Dow Outpaces S&P as Stock Rally Spreads to Old-School Industries

The old-economy Dow Jones Industrial Average has started beating the broader S&P 500 Index as 2023’s tech-fueled rally began to fizzle in the second half of the year.

(Bloomberg) — The old-economy Dow Jones Industrial Average has started beating the broader S&P 500 Index as 2023’s tech-fueled rally began to fizzle in the second half of the year.

Investors typically are advised to regard milestones like the Dow’s 13-session winning streak, its longest in 35 years, or that the index is sitting around 3% from a record high with a dollop of skepticism. But this flip appears to be sending a bigger message about what’s going on in the market underneath the recent turmoil spinning out of Fitch Ratings’ downgrade of US government debt this week. 

“The current move in the Dow indicates a broadening out of the rally that began at the end of 2022, initially driven by mega-cap technology stocks,” said Allen Kim, director of investment strategy at Bel Air Investment Advisors. The recent leap by the financial and industrial stocks that make up a big chunk of the index “simply reflects the robust underpinning of the US economy,” Kim added.  

Indeed, the latest gains appear to be front-running a transformation in the industries that usually drive an economic recovery and still dominate the Dow. A big reason for the optimism is the growing consensus that the US will avoid a recession, a view confirmed by the Federal Reserve at its meeting last week.

“The idea of a ‘soft landing’ has really increased as a possibility over the past couple of weeks, which has also sparked the Dow,” Andrew Kaplowitz, industrials analyst at Citi, said in an interview.

Old Economy Bounce

Through the first half of the year, big technology stocks largely drove the stock market higher. But suddenly the companies that form the backbone of economic growth — including manufacturers of heavy machinery, major financial institutions, communication service providers and health-care providers — are starting to look more viable to investors. 

Well over half of the S&P 500’s 503 members have announced their second-quarter results as of Wednesday midday. Out of them, 82% beat Wall Street’s average estimates, the highest percentage since the fourth quarter of 2021, compared with 75% for the whole season a year ago, according to data compiled by Bloomberg.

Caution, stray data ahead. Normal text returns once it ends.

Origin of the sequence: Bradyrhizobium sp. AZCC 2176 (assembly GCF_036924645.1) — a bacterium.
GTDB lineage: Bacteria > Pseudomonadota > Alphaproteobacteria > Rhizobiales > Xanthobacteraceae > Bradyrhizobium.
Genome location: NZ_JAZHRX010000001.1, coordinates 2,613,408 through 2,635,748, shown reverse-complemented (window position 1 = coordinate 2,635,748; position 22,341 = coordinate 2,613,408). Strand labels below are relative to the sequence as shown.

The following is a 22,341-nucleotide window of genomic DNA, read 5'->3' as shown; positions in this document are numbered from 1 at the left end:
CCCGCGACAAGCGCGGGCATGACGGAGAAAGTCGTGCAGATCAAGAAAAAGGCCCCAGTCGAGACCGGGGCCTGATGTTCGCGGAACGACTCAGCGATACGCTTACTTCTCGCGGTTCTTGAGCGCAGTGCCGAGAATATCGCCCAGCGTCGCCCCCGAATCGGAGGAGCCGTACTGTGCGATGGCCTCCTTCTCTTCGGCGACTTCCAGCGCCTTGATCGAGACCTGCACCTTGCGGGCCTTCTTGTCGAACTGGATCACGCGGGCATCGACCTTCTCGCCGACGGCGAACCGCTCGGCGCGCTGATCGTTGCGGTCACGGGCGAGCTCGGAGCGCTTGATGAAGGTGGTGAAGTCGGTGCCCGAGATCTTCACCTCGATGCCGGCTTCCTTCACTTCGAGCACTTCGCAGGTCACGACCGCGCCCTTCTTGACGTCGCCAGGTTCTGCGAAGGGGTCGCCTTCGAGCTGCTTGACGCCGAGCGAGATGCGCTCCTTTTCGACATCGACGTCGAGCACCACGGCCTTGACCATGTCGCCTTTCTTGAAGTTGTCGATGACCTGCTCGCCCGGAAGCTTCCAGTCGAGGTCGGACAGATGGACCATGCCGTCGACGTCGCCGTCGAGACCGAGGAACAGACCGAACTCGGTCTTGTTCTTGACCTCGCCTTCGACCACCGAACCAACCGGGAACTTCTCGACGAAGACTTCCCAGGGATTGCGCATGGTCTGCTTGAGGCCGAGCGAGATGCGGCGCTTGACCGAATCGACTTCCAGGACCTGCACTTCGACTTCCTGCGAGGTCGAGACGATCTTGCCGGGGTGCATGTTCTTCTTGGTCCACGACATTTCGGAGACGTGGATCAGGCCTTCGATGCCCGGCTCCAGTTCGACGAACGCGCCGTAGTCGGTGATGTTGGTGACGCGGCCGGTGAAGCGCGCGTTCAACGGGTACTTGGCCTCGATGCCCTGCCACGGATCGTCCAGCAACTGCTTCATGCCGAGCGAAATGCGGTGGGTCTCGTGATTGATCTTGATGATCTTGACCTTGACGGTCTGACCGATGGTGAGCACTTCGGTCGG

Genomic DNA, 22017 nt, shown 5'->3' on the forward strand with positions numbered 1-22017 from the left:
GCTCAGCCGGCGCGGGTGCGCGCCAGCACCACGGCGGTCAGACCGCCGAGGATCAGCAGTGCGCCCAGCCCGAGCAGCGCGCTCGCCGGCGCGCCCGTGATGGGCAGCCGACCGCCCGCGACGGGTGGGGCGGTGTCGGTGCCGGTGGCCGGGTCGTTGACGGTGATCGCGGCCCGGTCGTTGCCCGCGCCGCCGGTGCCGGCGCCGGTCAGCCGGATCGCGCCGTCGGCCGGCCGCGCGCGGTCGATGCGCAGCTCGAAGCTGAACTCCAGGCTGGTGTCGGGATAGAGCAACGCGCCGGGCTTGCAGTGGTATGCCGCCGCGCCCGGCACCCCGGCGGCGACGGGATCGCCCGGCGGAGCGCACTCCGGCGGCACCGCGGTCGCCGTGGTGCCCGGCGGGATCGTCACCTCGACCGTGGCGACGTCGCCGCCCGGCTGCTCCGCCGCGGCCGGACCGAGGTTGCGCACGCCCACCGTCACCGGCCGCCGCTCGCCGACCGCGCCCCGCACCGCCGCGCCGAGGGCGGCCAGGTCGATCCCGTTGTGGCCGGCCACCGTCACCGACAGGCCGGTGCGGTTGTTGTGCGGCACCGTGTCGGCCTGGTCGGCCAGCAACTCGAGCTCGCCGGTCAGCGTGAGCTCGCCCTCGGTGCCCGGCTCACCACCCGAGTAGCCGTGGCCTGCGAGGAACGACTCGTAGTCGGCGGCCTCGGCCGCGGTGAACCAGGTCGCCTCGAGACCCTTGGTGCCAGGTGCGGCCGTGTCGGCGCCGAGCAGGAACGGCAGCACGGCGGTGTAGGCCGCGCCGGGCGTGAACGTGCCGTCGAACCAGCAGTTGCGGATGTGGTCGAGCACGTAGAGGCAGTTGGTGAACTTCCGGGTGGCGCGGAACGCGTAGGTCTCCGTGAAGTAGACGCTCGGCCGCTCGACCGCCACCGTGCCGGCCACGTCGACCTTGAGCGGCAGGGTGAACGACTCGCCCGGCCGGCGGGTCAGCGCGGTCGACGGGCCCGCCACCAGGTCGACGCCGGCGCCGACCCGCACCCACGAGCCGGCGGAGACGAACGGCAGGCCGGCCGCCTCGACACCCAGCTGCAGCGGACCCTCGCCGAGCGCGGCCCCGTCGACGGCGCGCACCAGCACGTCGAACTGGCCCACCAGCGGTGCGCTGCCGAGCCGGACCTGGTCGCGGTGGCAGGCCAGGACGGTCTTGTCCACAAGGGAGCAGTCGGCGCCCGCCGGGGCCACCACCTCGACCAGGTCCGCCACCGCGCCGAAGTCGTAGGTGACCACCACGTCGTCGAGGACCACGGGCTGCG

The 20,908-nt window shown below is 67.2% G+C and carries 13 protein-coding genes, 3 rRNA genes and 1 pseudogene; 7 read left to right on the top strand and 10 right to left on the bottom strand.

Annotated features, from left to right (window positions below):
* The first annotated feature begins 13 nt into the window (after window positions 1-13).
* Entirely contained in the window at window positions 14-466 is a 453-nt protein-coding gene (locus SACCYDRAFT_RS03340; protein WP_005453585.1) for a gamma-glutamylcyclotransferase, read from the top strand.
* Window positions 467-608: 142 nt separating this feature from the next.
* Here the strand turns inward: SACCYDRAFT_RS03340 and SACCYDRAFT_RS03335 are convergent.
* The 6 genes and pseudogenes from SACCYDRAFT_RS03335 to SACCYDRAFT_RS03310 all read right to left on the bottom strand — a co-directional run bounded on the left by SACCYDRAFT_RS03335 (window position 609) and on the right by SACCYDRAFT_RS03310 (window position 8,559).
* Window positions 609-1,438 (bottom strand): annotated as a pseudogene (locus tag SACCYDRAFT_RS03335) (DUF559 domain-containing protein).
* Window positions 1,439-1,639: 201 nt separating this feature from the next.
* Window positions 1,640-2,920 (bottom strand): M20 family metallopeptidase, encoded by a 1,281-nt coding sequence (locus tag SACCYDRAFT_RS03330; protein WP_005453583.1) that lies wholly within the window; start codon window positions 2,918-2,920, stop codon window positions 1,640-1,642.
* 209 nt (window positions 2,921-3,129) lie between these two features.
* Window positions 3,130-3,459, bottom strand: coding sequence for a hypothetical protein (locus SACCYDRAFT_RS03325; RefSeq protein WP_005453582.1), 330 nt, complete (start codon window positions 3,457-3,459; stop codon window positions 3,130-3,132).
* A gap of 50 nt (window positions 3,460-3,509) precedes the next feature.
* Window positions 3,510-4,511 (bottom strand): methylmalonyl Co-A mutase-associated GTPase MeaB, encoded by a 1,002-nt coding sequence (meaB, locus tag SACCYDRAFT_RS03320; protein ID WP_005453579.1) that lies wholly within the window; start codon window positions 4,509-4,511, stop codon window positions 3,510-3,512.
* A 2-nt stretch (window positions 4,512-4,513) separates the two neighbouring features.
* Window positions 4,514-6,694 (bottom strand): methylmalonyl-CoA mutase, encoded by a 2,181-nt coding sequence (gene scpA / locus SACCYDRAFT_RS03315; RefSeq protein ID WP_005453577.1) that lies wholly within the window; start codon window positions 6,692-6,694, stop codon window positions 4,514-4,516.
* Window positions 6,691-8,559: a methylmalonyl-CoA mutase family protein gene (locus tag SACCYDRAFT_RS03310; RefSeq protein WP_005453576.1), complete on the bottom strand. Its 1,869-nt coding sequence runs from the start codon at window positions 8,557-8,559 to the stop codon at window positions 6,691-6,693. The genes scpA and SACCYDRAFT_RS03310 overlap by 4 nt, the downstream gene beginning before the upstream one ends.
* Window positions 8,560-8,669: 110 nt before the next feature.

“It just doesn’t seem likely that earnings are going to collapse,” Adam Parker, founder of Trivariate Research and a former Morgan Stanley equity strategist, said in an interview. “You are seeing that in the Dow in particular because those companies have proven to be immune to inflation as their margins have been good.”

The leaders of the Dow’s streak include old-economy names like 3M Co., Goldman Sachs Group Inc., UnitedHealth Group Inc. and Boeing Co., all of which got a bump from their earnings. On Tuesday, mining and construction equipment maker Caterpillar Inc. posted strong results and noted “continued healthy demand.” 

In addition, the Dow’s sluggish performance in the first half of the year, rising just 3.8% through June 30 compared with a 16% gain in the S&P 500 and 39% surge in the Nasdaq 100 Index, has left Dow stocks looking far cheaper than the riskier, growth shares. In fact, the Dow’s monthly performance in May lagged the Nasdaq 100 by the most since October 2001.

Friendly Trends

“You basically got in a position where the difference between performance of the Nasdaq 100 and the Dow was historic and that had to flip,” Matthew Tuttle, chief executive officer of Tuttle Capital Management, said in an interview. 

With concerns about an economic hard landing receding, investors are starting to pay attention to the broader trends that can provide big boosts to those in the manufacturing industry. 

The artificial intelligence boom has chipmakers like Intel Corp. seeing a surge in demand. The once-in-a-generation energy transition away from fossil fuels is introducing a wave of new opportunities for companies focused on cleaner transportation, heating and cooling. In the US, the need to upgrade the nation’s crumbling infrastructure — roads, bridges, airports, railways, electric grids and communication systems — will get support from a variety of Biden administration programs that provide funding and tax incentives for companies in those sectors.

“We have not had as many mega-trends as we have now driving industrials growth,” Citi’s Kaplowitz said.  

Still, some on Wall Street remain convinced that the Dow’s short-term winning streak, even one of historic proportions, may not hold much significance. To them, the the 30-stock index may be a popular name in investors’ imagination, but it has little practical meaning as a measurement. 

“The market is random,” said Trivariate’s Parker. But more importantly, “in my 25 years of meetings with institutional investors, no one has ever asked me about the Dow.”

More stories like this are available on

©2023 Bloomberg L.P.